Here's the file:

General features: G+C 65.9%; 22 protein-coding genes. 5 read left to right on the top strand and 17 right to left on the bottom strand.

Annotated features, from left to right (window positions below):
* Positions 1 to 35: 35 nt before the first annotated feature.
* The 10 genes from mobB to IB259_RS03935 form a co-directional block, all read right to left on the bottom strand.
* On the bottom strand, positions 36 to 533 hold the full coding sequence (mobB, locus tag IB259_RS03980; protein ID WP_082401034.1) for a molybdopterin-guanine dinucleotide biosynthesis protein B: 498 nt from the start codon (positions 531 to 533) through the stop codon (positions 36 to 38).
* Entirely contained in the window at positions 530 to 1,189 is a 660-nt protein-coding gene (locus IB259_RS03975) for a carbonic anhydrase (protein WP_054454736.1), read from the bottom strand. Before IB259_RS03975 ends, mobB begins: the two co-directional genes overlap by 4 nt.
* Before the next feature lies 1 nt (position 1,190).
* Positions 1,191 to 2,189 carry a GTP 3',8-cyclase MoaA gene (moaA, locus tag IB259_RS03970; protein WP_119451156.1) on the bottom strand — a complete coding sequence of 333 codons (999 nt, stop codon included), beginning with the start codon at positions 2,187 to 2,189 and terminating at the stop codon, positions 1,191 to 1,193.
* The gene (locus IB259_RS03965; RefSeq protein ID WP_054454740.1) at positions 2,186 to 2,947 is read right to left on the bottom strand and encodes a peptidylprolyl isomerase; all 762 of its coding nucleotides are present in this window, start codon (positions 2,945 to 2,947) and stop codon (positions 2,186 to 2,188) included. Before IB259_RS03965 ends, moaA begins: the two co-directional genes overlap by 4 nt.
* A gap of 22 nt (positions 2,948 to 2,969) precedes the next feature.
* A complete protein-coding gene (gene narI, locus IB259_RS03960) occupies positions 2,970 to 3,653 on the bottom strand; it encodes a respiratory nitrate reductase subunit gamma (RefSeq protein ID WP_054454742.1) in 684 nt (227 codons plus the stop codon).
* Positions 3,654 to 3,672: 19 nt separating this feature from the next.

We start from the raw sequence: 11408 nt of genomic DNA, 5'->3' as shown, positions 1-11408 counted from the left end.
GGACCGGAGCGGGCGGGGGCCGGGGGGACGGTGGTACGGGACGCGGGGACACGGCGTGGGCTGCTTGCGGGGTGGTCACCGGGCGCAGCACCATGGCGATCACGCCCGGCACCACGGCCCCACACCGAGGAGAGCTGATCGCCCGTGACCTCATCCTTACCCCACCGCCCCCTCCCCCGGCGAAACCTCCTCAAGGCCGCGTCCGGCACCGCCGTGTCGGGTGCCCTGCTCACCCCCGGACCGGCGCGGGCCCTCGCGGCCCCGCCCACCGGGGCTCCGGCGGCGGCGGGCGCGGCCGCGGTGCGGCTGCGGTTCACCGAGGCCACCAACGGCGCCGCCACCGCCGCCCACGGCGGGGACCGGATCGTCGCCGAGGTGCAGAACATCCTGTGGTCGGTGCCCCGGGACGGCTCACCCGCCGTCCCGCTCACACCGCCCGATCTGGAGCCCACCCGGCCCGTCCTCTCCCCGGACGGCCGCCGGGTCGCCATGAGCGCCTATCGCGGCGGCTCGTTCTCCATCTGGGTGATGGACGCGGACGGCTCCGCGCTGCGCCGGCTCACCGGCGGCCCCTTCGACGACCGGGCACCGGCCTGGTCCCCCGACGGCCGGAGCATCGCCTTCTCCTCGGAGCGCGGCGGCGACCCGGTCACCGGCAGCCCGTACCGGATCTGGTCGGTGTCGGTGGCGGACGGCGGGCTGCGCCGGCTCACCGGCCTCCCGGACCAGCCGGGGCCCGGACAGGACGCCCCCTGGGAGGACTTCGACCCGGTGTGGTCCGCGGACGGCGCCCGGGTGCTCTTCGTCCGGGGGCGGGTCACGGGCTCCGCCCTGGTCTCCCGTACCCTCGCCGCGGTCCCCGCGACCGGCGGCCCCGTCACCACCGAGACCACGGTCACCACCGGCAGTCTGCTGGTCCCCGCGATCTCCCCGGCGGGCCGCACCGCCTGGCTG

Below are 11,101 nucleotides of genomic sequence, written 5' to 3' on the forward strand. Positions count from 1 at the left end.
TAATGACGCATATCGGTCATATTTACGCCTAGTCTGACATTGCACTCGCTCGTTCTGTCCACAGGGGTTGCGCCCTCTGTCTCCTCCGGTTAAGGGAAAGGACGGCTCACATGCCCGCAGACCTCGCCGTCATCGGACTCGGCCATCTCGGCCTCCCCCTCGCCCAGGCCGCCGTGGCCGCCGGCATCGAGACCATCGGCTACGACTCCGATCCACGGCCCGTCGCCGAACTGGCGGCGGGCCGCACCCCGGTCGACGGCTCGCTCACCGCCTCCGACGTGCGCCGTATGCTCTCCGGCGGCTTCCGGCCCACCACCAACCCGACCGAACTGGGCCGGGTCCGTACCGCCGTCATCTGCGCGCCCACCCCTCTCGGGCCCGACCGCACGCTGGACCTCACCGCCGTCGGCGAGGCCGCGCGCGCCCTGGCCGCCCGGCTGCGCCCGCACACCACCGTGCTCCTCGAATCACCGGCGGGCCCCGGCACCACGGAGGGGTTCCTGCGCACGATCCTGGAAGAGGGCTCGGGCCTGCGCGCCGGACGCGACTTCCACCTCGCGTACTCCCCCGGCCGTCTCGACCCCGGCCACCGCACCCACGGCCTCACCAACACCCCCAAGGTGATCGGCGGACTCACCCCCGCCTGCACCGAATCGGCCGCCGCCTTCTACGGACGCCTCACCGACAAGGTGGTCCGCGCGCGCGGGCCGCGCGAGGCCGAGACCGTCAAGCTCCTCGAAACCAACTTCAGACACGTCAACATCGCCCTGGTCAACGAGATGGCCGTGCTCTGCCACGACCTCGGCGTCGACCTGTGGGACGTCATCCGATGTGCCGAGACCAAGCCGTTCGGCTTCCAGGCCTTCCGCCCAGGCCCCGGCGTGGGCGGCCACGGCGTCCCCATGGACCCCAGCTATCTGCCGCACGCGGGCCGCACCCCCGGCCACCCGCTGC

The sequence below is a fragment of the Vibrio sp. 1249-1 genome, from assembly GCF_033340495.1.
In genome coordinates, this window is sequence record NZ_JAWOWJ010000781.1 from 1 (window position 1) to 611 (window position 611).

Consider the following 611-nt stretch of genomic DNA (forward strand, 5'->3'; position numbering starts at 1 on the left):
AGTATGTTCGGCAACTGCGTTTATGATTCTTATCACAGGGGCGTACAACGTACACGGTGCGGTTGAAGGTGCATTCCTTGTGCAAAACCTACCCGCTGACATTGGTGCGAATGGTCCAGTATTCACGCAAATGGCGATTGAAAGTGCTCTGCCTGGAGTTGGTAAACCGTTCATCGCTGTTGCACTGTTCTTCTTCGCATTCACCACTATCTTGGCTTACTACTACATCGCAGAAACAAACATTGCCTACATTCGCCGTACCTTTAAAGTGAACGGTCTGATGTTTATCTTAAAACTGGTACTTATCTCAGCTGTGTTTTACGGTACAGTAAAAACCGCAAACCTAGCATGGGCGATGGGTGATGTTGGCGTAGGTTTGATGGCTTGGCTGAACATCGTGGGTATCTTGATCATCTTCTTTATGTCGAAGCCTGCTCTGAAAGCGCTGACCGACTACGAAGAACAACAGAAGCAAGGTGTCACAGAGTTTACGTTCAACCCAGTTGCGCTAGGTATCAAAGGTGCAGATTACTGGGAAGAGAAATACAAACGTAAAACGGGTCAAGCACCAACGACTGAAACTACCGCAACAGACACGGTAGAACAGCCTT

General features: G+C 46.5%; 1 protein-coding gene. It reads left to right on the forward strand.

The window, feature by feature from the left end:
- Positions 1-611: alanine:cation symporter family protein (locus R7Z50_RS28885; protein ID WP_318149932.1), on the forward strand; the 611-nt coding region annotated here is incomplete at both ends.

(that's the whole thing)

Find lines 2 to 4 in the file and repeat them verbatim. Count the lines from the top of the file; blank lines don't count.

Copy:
Annotated features, from left to right (window positions below):
* Positions 1 to 35: 35 nt before the first annotated feature.
* The 10 genes from mobB to IB259_RS03935 form a co-directional block, all read right to left on the bottom strand.